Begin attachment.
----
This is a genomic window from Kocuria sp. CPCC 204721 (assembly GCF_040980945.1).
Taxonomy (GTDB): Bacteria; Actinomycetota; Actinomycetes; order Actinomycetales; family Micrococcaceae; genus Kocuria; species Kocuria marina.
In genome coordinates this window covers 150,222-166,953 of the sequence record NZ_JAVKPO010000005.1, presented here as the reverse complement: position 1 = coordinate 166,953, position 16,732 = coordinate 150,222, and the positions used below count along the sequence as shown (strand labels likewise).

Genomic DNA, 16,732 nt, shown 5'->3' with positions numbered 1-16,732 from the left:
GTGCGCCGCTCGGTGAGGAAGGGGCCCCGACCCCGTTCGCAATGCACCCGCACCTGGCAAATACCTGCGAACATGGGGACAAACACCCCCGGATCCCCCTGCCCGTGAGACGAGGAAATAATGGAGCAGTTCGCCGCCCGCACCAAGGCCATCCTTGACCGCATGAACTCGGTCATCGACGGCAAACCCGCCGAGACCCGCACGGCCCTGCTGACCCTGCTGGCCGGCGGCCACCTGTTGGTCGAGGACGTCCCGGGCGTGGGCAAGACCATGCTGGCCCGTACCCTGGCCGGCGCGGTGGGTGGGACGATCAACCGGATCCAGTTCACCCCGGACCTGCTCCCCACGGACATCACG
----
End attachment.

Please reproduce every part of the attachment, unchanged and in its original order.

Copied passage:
This is a genomic window from Kocuria sp. CPCC 204721 (assembly GCF_040980945.1).
Taxonomy (GTDB): Bacteria; Actinomycetota; Actinomycetes; order Actinomycetales; family Micrococcaceae; genus Kocuria; species Kocuria marina.
In genome coordinates this window covers 150,222-166,953 of the sequence record NZ_JAVKPO010000005.1, presented here as the reverse complement: position 1 = coordinate 166,953, position 16,732 = coordinate 150,222, and the positions used below count along the sequence as shown (strand labels likewise).

Genomic DNA, 16,732 nt, shown 5'->3' with positions numbered 1-16,732 from the left:
GTGCGCCGCTCGGTGAGGAAGGGGCCCCGACCCCGTTCGCAATGCACCCGCACCTGGCAAATACCTGCGAACATGGGGACAAACACCCCCGGATCCCCCTGCCCGTGAGACGAGGAAATAATGGAGCAGTTCGCCGCCCGCACCAAGGCCATCCTTGACCGCATGAACTCGGTCATCGACGGCAAACCCGCCGAGACCCGCACGGCCCTGCTGACCCTGCTGGCCGGCGGCCACCTGTTGGTCGAGGACGTCCCGGGCGTGGGCAAGACCATGCTGGCCCGTACCCTGGCCGGCGCGGTGGGTGGGACGATCAACCGGATCCAGTTCACCCCGGACCTGCTCCCCACGGACATCACG